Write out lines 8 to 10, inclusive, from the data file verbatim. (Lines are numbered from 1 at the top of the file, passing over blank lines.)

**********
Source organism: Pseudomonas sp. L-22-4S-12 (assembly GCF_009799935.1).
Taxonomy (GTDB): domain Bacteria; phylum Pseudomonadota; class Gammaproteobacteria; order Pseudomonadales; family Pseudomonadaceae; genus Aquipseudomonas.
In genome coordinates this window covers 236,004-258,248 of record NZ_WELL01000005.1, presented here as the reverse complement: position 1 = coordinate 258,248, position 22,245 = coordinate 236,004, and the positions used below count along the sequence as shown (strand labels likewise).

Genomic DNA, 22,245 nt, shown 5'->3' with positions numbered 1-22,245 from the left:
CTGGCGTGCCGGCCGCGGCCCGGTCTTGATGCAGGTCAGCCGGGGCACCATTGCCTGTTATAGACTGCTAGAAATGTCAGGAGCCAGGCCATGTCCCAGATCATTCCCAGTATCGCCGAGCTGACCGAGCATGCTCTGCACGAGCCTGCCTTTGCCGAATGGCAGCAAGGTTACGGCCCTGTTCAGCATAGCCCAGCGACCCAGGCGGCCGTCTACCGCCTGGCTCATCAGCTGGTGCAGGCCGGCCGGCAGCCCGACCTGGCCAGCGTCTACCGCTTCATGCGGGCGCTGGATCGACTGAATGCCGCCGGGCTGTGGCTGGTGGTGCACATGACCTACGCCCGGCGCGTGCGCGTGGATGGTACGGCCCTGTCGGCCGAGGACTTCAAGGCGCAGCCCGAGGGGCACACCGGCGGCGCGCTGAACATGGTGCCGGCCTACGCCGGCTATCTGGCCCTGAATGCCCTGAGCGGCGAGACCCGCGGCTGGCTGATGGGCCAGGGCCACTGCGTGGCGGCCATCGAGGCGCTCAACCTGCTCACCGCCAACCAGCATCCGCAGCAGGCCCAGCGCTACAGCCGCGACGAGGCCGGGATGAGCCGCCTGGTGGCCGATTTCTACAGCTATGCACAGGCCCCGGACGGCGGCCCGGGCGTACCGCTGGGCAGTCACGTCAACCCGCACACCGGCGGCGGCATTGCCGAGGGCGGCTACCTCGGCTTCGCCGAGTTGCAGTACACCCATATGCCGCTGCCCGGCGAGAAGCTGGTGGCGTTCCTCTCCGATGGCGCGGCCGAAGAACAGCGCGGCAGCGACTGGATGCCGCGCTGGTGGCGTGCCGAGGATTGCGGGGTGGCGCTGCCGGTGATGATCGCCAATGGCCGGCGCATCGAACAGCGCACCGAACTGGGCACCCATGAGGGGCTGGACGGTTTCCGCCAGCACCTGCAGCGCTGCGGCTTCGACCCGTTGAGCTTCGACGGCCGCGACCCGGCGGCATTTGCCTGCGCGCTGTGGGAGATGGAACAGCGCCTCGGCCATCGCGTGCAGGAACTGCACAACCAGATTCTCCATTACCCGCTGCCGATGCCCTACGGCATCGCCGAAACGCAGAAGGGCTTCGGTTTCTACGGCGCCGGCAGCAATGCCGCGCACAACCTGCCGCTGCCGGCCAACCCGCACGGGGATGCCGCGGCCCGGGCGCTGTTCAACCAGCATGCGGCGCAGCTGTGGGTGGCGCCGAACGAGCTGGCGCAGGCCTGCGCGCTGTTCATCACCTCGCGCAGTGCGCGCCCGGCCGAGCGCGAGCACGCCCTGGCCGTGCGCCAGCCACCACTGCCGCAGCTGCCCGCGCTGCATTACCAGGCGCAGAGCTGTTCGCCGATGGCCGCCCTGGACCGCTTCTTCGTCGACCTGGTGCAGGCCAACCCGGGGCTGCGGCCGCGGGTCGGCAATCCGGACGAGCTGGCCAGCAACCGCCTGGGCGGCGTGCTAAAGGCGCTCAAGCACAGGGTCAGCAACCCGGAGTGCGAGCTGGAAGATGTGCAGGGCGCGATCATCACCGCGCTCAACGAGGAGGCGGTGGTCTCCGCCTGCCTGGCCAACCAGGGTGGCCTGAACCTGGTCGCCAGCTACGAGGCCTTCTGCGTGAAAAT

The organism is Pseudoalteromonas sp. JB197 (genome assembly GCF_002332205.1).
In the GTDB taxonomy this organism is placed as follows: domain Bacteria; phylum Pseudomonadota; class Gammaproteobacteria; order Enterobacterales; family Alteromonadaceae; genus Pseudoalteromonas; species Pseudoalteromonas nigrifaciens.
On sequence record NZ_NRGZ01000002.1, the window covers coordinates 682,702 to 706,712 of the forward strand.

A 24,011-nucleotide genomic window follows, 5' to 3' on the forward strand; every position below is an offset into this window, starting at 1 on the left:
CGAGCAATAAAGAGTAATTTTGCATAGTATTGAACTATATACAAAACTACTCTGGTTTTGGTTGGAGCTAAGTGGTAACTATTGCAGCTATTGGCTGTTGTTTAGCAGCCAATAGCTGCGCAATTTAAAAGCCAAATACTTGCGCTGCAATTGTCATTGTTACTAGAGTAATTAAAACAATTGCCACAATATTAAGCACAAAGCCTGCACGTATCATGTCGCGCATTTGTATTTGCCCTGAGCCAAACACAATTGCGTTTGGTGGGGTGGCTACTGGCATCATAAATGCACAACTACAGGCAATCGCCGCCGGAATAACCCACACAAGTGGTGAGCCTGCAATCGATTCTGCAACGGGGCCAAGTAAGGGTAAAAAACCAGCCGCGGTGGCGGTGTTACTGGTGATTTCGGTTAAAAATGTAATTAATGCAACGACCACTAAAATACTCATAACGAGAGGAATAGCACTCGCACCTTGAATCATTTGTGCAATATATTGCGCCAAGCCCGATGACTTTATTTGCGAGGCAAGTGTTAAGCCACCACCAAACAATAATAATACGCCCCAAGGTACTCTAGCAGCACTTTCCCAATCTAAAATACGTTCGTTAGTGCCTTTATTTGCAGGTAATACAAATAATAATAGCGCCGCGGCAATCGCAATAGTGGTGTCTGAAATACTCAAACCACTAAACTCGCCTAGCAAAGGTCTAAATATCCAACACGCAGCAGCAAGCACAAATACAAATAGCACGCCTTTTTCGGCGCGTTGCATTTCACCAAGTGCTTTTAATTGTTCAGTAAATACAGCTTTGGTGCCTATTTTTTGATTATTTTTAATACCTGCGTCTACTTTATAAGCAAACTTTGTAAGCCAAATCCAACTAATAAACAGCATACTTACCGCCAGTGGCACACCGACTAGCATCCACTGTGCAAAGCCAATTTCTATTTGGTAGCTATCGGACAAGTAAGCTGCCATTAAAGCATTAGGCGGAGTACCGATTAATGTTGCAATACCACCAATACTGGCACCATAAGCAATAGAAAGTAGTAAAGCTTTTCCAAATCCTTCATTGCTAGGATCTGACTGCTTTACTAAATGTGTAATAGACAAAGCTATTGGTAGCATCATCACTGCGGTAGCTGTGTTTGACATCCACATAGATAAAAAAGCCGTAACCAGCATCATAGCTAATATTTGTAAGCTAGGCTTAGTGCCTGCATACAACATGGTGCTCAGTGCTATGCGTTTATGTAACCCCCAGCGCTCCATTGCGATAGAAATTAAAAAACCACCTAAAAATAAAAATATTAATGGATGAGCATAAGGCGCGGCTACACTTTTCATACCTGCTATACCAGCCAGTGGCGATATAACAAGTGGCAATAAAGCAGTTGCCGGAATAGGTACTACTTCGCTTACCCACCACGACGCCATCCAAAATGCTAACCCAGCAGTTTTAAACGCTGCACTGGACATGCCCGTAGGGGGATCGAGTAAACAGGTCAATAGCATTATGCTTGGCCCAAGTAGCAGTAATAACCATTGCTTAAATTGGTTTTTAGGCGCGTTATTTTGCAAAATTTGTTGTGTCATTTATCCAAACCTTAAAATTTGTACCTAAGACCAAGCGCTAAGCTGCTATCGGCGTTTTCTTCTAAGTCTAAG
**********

On sequence record NZ_NRGZ01000002.1, the window covers coordinates 682,702 to 706,712 of the forward strand.

A 24,011-nucleotide genomic window follows, 5' to 3' on the forward strand; every position below is an offset into this window, starting at 1 on the left:
CGAGCAATAAAGAGTAATTTTGCATAGTATTGAACTATATACAAAACTACTCTGGTTTTGGTTGGAGCTAAGTGGTAACTATTGCAGCTATTGGCTGTTGTTTAGCAGCCAATAGCTGCGCAATTTAAAAGCCAAATACTTGCGCTGCAATTGTCATTGTTACTAGAGTAATTAAAACAATTGCCACAATATTAAGCACAAAGCCTGCACGTATCATGTCGCGCATTTGTATTTGCCCTGAGCCAAACACAATTGCGTTTGGTGGGGTGGCTACTGGCATCATAAATGCACAACTACAGGCAATCGCCGCCGGAATAACCCACACAAGTGGTGAGCCTGCAATCGATTCTGCAACGGGGCCAAGTAAGGGTAAAAAACCAGCCGCGGTGGCGGTGTTACTGGTGATTTCGGTTAAAAATGTAATTAATGCAACGACCACTAAAATACTCATAACGAGAGGAATAGCACTCGCACCTTGAATCATTTGTGCAATATATTGCGCCAAGCCCGATGACTTTATTTGCGAGGCAAGTGTTAAGCCACCACCAAACAATAATAATACGCCCCAAGGTACTCTAGCAGCACTTTCCCAATCTAAAATACGTTCGTTAGTGCCTTTATTTGCAGGTAATACAAATAATAATAGCGCCGCGGCAATCGCAATAGTGGTGTCTGAAATACTCAAACCACTAAACTCGCCTAGCAAAGGTCTAAATATCCAACACGCAGCAGCAAGCACAAATACAAATAGCACGCCTTTTTCGGCGCGTTGCATTTCACCAAGTGCTTTTAATTGTTCAGTAAATACAGCTTTGGTGCCTATTTTTTGATTATTTTTAATACCTGCGTCTACTTTATAAGCAAACTTTGTAAGCCAAATCCAACTAATAAACAGCATACTTACCGCCAGTGGCACACCGACTAGCATCCACTGTGCAAAGCCAATTTCTATTTGGTAGCTATCGGACAAGTAAGCTGCCATTAAAGCATTAGGCGGAGTACCGATTAATGTTGCAATACCACCAATACTGGCACCATAAGCAATAGAAAGTAGTAAAGCTTTTCCAAATCCTTCATTGCTAGGATCTGACTGCTTTACTAAATGTGTAATAGACAAAGCTATTGGTAGCATCATCACTGCGGTAGCTGTGTTTGACATCCACATAGATAAAAAAGCCGTAACCAGCATCATAGCTAATATTTGTAAGCTAGGCTTAGTGCCTGCATACAACATGGTGCTCAGTGCTATGCGTTTATGTAACCCCCAGCGCTCCATTGCGATAGAAATTAAAAAACCACCTAAAAATAAAAATATTAATGGATGAGCATAAGGCGCGGCTACACTTTTCATACCTGCTATACCAGCCAGTGGCGATATAACAAGTGGCAATAAAGCAGTTGCCGGAATAGGTACTACTTCGCTTACCCACCACGACGCCATCCAAAATGCTAACCCAGCAGTTTTAAACGCTGCACTGGACATGCCCGTAGGGGGATCGAGTAAACAGGTCAATAGCATTATGCTTGGCCCAAGTAGCAGTAATAACCATTGCTTAAATTGGTTTTTAGGCGCGTTATTTTGCAAAATTTGTTGTGTCATTTATCCAAACCTTAAAATTTGTACCTAAGACCAAGCGCTAAGCTGCTATCGGCGTTTTCTTCTAAGTCTAAG